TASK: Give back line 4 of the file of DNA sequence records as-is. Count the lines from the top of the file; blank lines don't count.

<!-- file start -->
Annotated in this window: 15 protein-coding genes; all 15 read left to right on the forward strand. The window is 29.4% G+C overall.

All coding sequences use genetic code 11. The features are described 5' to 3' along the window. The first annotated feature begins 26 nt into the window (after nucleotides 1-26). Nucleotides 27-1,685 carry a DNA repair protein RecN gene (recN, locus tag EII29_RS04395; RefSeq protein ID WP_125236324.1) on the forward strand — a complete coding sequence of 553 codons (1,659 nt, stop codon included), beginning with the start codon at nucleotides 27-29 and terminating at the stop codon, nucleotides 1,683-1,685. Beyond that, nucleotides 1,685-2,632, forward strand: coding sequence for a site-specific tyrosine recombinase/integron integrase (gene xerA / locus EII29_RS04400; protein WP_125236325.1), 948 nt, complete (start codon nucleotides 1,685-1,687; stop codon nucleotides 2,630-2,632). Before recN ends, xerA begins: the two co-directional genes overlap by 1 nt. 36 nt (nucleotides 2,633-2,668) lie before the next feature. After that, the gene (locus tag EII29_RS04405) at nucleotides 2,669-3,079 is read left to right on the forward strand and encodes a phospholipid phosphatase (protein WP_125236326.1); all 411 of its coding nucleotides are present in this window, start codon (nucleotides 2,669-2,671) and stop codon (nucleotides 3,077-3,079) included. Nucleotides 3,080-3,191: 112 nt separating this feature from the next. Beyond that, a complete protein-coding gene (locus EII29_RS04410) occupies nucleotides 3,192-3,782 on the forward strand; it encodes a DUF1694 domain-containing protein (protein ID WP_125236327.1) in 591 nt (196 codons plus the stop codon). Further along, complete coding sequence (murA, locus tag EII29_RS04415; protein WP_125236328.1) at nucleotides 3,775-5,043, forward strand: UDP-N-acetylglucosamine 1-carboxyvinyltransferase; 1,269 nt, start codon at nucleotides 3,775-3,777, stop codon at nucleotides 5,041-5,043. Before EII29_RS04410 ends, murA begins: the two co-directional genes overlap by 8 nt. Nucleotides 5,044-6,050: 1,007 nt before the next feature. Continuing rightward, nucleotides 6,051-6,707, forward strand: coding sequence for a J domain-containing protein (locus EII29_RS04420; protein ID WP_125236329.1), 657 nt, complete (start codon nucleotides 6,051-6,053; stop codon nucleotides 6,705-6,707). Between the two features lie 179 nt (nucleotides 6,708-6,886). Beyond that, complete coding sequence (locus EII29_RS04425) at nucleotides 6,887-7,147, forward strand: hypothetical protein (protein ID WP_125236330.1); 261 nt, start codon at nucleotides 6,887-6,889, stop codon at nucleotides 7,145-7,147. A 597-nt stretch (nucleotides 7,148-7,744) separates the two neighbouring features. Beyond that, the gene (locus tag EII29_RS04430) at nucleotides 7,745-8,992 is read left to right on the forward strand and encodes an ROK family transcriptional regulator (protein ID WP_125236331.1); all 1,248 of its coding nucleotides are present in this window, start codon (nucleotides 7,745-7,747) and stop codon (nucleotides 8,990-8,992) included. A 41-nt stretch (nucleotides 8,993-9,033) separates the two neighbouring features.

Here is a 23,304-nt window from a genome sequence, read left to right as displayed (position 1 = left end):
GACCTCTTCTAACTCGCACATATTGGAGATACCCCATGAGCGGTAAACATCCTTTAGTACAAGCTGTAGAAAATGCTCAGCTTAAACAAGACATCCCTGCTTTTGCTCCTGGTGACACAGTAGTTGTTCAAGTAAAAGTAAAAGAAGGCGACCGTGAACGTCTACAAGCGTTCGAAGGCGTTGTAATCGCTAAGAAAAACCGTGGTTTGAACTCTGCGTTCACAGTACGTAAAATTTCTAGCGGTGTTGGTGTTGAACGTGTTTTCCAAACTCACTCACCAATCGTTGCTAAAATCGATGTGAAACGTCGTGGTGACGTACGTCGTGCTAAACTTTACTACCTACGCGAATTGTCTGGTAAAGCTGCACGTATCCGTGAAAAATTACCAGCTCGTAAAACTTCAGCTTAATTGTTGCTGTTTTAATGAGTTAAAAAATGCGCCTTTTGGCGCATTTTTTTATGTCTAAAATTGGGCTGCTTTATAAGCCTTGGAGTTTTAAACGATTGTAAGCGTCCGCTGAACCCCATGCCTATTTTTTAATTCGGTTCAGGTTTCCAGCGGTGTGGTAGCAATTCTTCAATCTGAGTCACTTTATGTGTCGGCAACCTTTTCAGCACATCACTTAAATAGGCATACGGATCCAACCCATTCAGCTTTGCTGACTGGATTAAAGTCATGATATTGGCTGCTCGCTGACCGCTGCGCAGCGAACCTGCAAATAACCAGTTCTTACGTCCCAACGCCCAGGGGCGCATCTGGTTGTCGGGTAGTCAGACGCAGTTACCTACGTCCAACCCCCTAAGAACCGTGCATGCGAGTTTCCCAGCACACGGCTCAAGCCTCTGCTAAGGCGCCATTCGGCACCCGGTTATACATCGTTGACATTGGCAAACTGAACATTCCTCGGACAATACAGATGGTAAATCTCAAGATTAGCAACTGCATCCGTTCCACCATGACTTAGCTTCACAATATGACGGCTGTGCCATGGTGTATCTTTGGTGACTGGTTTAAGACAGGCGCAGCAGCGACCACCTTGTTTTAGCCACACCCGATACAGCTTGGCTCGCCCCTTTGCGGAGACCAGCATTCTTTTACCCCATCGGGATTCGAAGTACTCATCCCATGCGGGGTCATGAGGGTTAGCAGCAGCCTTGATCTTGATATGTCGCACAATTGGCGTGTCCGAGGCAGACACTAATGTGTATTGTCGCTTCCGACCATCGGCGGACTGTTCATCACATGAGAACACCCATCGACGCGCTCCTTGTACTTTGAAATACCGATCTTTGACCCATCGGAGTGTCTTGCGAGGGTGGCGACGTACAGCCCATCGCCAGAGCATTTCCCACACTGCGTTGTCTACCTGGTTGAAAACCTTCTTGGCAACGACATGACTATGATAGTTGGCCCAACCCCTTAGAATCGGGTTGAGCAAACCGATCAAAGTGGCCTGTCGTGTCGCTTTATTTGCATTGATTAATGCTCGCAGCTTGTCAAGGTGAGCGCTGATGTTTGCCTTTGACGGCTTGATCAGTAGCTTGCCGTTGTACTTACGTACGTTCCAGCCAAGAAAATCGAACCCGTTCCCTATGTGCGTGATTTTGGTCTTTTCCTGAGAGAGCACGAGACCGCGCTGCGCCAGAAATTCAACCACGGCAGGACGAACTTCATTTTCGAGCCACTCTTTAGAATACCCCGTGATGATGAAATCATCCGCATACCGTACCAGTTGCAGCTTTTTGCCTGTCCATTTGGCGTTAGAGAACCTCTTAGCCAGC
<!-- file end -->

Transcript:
GACCTCTTCTAACTCGCACATATTGGAGATACCCCATGAGCGGTAAACATCCTTTAGTACAAGCTGTAGAAAATGCTCAGCTTAAACAAGACATCCCTGCTTTTGCTCCTGGTGACACAGTAGTTGTTCAAGTAAAAGTAAAAGAAGGCGACCGTGAACGTCTACAAGCGTTCGAAGGCGTTGTAATCGCTAAGAAAAACCGTGGTTTGAACTCTGCGTTCACAGTACGTAAAATTTCTAGCGGTGTTGGTGTTGAACGTGTTTTCCAAACTCACTCACCAATCGTTGCTAAAATCGATGTGAAACGTCGTGGTGACGTACGTCGTGCTAAACTTTACTACCTACGCGAATTGTCTGGTAAAGCTGCACGTATCCGTGAAAAATTACCAGCTCGTAAAACTTCAGCTTAATTGTTGCTGTTTTAATGAGTTAAAAAATGCGCCTTTTGGCGCATTTTTTTATGTCTAAAATTGGGCTGCTTTATAAGCCTTGGAGTTTTAAACGATTGTAAGCGTCCGCTGAACCCCATGCCTATTTTTTAATTCGGTTCAGGTTTCCAGCGGTGTGGTAGCAATTCTTCAATCTGAGTCACTTTATGTGTCGGCAACCTTTTCAGCACATCACTTAAATAGGCATACGGATCCAACCCATTCAGCTTTGCTGACTGGATTAAAGTCATGATATTGGCTGCTCGCTGACCGCTGCGCAGCGAACCTGCAAATAACCAGTTCTTACGTCCCAACGCCCAGGGGCGCATCTGGTTGTCGGGTAGTCAGACGCAGTTACCTACGTCCAACCCCCTAAGAACCGTGCATGCGAGTTTCCCAGCACACGGCTCAAGCCTCTGCTAAGGCGCCATTCGGCACCCGGTTATACATCGTTGACATTGGCAAACTGAACATTCCTCGGACAATACAGATGGTAAATCTCAAGATTAGCAACTGCATCCGTTCCACCATGACTTAGCTTCACAATATGACGGCTGTGCCATGGTGTATCTTTGGTGACTGGTTTAAGACAGGCGCAGCAGCGACCACCTTGTTTTAGCCACACCCGATACAGCTTGGCTCGCCCCTTTGCGGAGACCAGCATTCTTTTACCCCATCGGGATTCGAAGTACTCATCCCATGCGGGGTCATGAGGGTTAGCAGCAGCCTTGATCTTGATATGTCGCACAATTGGCGTGTCCGAGGCAGACACTAATGTGTATTGTCGCTTCCGACCATCGGCGGACTGTTCATCACATGAGAACACCCATCGACGCGCTCCTTGTACTTTGAAATACCGATCTTTGACCCATCGGAGTGTCTTGCGAGGGTGGCGACGTACAGCCCATCGCCAGAGCATTTCCCACACTGCGTTGTCTACCTGGTTGAAAACCTTCTTGGCAACGACATGACTATGATAGTTGGCCCAACCCCTTAGAATCGGGTTGAGCAAACCGATCAAAGTGGCCTGTCGTGTCGCTTTATTTGCATTGATTAATGCTCGCAGCTTGTCAAGGTGAGCGCTGATGTTTGCCTTTGACGGCTTGATCAGTAGCTTGCCGTTGTACTTACGTACGTTCCAGCCAAGAAAATCGAACCCGTTCCCTATGTGCGTGATTTTGGTCTTTTCCTGAGAGAGCACGAGACCGCGCTGCGCCAGAAATTCAACCACGGCAGGACGAACTTCATTTTCGAGCCACTCTTTAGAATACCCCGTGATGATGAAATCATCCGCATACCGTACCAGTTGCAGCTTTTTGCCTGTCCATTTGGCGTTAGAGAACCTCTTAGCCAGC